Having recently written some chapters for the book on crossing world borders in South America, I thought I’d get a few more published on here. I’ve now visited Suriname three times and have already shared my advice on getting a Suriname Visa in Caracas and getting a Suriname Visa in Cayenne. You can also get your Suriname Visa in Georgetown Guyana and then cross the border into Suriname from there and this guide should explain how we did it and hopefully help you too.
While staying in Georgetown we based ourselves in Rima’s Guesthouse as well as visiting the stunning Kaieteur Falls and a trip out to the Sloth Island resort via Bartica and Parika so it was a fun busy time in the country. Guyana was full of crazy surprises!
I had also finally completed my “hat-trick of the Guyanas” by visiting Guyana itself – the former British colony once known as British Guyana, now simply Guyana. I crossed to all the Guyanas overland and have previously shared my advice on getting from Brazil to French Guyana and from French Guyana to Suriname and then again from Suriname into Guyana. This time it’s how to get from Guyana into Suriname.
Georgetown to Corriverton to Moleson Creek, Guyana
Most people crossing from Guyana into Suriname you will end up starting in Georgetown and going all the way to Paramaribo, Suriname’s eclectic capital city. On “public” transport, the common option is to book with either Bobby’s Minibus or with Johnny’s Bus and Taxi. Both services offer the same thing – the most common journey being to just go direct from Georgetown to Paramaribo. Other options are few and far between except for hiring cars, hitch hiking and having friends drive you.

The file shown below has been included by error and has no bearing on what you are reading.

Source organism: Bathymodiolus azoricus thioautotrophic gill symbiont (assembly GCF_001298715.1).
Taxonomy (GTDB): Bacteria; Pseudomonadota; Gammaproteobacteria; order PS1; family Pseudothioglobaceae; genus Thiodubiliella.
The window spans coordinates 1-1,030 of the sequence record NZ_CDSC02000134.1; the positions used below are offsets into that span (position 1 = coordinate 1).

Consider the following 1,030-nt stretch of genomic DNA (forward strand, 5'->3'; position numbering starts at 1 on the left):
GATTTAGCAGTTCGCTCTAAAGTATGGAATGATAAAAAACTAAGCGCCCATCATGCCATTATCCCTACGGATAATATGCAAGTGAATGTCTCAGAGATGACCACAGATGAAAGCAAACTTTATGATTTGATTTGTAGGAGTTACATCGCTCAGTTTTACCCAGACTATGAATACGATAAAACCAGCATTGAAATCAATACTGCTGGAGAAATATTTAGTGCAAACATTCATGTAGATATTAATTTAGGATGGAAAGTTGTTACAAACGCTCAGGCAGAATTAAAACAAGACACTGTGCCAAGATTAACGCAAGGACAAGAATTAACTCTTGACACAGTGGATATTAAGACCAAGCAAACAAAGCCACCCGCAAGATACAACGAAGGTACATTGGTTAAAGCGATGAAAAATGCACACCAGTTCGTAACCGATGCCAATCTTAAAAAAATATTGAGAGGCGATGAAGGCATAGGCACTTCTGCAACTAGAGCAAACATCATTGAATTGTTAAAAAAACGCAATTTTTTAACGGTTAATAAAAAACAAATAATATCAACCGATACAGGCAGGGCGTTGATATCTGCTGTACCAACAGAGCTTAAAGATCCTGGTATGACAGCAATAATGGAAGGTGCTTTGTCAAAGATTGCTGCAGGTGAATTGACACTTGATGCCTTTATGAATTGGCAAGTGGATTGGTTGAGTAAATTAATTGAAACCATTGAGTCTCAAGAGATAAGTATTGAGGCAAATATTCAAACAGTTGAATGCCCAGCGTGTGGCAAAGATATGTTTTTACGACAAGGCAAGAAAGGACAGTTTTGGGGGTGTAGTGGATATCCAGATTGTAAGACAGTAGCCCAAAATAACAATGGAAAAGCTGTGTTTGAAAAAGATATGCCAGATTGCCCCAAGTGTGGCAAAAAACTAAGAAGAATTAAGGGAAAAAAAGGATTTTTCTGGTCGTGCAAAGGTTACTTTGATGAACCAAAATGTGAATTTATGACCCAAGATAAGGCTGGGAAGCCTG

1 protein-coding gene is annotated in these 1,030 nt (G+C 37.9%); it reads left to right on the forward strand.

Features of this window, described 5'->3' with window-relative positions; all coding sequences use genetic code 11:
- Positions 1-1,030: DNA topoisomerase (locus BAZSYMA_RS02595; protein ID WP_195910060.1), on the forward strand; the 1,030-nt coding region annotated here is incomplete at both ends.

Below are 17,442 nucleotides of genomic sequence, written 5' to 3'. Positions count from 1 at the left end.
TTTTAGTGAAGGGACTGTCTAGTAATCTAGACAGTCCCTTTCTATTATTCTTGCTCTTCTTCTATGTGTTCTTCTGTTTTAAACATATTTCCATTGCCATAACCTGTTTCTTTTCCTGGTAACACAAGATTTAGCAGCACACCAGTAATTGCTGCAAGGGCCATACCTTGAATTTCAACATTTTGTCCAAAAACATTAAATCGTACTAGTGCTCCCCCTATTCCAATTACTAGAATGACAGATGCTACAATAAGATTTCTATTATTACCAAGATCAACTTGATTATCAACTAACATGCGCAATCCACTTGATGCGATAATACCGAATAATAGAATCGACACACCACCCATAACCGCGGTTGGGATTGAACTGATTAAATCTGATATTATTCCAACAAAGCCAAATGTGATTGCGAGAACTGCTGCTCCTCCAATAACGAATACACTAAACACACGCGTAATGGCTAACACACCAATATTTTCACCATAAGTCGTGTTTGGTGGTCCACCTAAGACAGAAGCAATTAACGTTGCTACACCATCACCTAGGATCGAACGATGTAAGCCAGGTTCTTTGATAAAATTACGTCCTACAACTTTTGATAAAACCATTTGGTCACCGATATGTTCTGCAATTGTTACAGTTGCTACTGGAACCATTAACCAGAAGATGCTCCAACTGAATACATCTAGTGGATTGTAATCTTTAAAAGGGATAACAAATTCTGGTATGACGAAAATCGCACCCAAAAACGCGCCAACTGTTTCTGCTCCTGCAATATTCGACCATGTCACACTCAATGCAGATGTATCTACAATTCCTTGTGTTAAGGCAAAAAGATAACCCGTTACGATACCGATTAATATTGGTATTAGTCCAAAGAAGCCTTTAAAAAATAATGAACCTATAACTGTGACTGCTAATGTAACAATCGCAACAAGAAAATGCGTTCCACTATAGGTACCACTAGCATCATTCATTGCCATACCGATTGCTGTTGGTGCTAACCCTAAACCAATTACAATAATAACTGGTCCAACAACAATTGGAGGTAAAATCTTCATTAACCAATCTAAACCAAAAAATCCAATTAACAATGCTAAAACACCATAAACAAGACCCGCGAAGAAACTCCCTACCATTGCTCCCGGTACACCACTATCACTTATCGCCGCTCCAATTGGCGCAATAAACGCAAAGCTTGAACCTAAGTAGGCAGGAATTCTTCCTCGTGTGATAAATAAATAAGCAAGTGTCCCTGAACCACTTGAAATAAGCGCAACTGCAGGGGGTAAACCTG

In essence, it’s a journey in three simple parts:
1. Minibus from your hostel/hotel in Georgetown to Moleson Creek ferry terminal (Guyana).
2. Ferry from Moleson Creek (Guyana) to South Drain (Suriname).
3. Onward minibus from South Drain to Paramaribo (Suriname).
We decided to pick this option for speed and ease and booked with Johnny’s bus and taxi. Your guesthouse should know the contacts numbers for these places, as of July 2014 Johnny’s taxi is number 08652080 or 08805210. Johnny’s taxi can be paid in Guyana Dollars, US Dollars or Surinamese Dollars and the price was $30 US (in July 2014).
To start with, Johnny’s taxi service will pick you up from where you are staying in Georgetown. We stayed at the Rima Guesthouse and Johnny’s driver turned up at 5.15 am to pick us up. It’s always an early start leaving Georgetown as you need to be at the border to catch the once daily ferry to Suriname (or twice daily, depending on season we heard). We set our alarms for 4.45 am and had packed the night before. Johnny was there at 5.15 am, with 2 other passengers. It was dark and we headed on the road towards Moleson Creek.
We stopped off around 8.30am at Corriverton for a breakfast in a cheap local cafe called The Village Club. I spent the last of my Guyanese Dollars on an egg roll and a cup of coffee here. After Corriverton, we head straight to the ferry terminal at Moleson Creek.
Along the way, our driver gives us a ticket that confirms that a minibus/car will collect us on the other side of the river, in South Drain, Suriname. It is important you keep this ticket, which looks like this…
Leaving Guyana at Moleson Creek
There is apparently only one ferry a day at 12.30 pm, though we heard that sometimes there are 2 ferries. Ours was leaving at 12.30 pm and we got there around 11am so we could get all our immigration checks done in advance.